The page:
Legal Context for Evidence


An investigation of an incident under the RMA is a systematic inquiry undertaken in order to establish verifiable facts. In relation to an offence, the aim is to determine what happened (including the causes and effects of the incident involved), who did what, and why.

Many factors may be involved in an offence, especially in terms of the causes of the act or omission in issue. None of these factors should be ignored in an investigation. It is important that incidents are investigated thoroughly and the correct procedures are followed. If mistakes are made, or the correct procedures are not followed, the subsequent enforcement action may fail. For example, the evidence gathered during the investigation may be excluded from consideration by the Court.

The objectives of a good investigation include the following:

  1. assurance that an offence has or has not occurred (i.e. all tenable theories have been investigated and assessed, and all reasonable inquiries undertaken)
  2. disclosing a persuasive case for a guilty plea (i.e. avoiding the unnecessary costs of a defended hearing)
  3. making good decisions to prosecute or otherwise
  4. efficiency: do it once, do it properly.

The Evidence Act 2006 (EA) has become the starting point for determining the admissibility of evidence. The existing common law remains applicable, but only to the extent that it is consistent with EA's provisions, including its purpose and principles (refer 10(1) of the EA). The common law will continue to be of importance in a number of areas, for example in assessing whether evidence has been fairly and properly obtained.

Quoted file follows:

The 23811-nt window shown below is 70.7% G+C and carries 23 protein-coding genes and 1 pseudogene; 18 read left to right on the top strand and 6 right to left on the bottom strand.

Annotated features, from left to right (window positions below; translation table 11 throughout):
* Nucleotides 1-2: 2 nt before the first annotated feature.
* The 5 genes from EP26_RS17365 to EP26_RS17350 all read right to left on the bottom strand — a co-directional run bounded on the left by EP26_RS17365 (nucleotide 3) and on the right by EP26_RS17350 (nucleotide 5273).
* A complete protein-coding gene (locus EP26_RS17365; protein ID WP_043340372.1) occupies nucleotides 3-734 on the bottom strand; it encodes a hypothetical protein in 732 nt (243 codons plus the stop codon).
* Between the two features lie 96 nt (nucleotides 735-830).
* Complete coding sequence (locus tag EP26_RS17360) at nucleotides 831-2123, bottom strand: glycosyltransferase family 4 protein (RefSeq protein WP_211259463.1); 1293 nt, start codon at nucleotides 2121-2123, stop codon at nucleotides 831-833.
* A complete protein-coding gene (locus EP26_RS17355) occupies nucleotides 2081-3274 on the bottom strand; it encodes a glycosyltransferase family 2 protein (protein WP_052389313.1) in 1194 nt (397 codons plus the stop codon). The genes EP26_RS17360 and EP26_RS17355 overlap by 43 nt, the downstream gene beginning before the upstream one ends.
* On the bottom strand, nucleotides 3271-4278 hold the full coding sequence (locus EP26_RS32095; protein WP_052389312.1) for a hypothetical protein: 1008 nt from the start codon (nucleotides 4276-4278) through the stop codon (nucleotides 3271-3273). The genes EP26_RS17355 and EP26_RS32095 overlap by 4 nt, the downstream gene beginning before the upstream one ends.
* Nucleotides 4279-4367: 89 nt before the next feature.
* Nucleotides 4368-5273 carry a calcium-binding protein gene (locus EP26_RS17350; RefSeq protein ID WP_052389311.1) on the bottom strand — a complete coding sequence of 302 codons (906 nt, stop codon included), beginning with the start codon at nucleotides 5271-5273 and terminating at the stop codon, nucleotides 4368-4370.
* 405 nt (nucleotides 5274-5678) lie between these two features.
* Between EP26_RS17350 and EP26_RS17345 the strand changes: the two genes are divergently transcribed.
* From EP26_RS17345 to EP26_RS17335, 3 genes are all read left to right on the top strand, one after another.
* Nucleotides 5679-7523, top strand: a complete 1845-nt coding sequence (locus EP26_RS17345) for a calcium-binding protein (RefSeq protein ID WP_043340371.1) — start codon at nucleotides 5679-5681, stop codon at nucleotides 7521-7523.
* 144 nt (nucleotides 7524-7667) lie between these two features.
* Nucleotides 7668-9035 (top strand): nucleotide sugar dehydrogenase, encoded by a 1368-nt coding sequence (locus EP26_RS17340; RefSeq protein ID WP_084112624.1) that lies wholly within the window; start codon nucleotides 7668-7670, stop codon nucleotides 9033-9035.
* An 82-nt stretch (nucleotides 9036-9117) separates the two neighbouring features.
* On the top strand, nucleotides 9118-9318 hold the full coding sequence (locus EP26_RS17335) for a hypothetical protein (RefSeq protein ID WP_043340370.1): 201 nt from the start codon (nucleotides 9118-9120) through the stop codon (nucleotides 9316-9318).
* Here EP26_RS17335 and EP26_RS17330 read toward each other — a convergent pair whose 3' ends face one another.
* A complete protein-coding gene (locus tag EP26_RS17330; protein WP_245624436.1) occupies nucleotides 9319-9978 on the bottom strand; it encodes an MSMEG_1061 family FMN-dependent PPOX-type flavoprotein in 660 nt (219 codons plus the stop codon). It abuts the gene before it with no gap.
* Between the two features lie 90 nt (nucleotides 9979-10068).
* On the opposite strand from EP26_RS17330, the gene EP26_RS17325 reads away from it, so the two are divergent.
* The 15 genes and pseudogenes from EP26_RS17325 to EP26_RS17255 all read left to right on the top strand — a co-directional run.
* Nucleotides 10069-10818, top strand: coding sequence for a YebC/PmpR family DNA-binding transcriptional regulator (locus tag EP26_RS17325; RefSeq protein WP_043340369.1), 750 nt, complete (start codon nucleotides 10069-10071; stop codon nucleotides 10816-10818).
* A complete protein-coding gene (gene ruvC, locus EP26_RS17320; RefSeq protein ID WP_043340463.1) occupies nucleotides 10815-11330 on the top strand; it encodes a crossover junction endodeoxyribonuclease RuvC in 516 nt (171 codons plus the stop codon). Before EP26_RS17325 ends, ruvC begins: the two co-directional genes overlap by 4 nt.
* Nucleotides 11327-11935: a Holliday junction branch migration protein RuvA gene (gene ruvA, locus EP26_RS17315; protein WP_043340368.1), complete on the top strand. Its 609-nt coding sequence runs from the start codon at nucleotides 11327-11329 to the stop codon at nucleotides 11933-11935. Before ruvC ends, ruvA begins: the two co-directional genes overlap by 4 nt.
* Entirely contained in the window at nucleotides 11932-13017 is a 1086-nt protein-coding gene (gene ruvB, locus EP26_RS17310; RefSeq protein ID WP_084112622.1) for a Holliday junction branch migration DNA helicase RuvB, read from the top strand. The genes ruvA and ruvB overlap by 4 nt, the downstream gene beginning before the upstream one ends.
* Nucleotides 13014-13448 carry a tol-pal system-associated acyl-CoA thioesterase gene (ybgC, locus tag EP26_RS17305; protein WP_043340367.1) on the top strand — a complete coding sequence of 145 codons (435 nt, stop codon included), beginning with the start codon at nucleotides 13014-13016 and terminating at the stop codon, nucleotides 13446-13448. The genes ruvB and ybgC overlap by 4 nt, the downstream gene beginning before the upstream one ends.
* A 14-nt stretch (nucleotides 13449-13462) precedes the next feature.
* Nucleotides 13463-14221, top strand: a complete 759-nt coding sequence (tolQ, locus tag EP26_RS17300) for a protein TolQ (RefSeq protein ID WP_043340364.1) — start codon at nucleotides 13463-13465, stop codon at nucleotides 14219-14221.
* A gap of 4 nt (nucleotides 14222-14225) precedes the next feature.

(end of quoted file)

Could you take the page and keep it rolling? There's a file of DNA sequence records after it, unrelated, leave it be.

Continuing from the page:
Proof and evidence

Offences under the RMA can result in criminal proceedings (i.e. prosecution). The relevant Court determines the facts based on the evidence before it, and also whether those facts justify the legal action taken or sought. The hearing may be before a judge alone, or a jury depending on the offence involved.

The prosecuting authority has to prove that the defendant committed the offence, which is commonly referred to the 'burden of proof ' principle. If there is reasonable doubt as to whether the evidence proves that the defendant committed the offence, the 'burden of proof 'has not been met and the defendant will be acquitted.

Generally, the prosecuting authority must also prove that any defences raised by the defendant do not apply. However, in some cases the statute which prescribes the offence shifts the burden of providing that a defence applies onto the defendant. For example, defences under the RMA and Building Act 2004 may be upheld if the defendant proves the stated elements (s341 of the RMA, s388 of the Building Act 2004).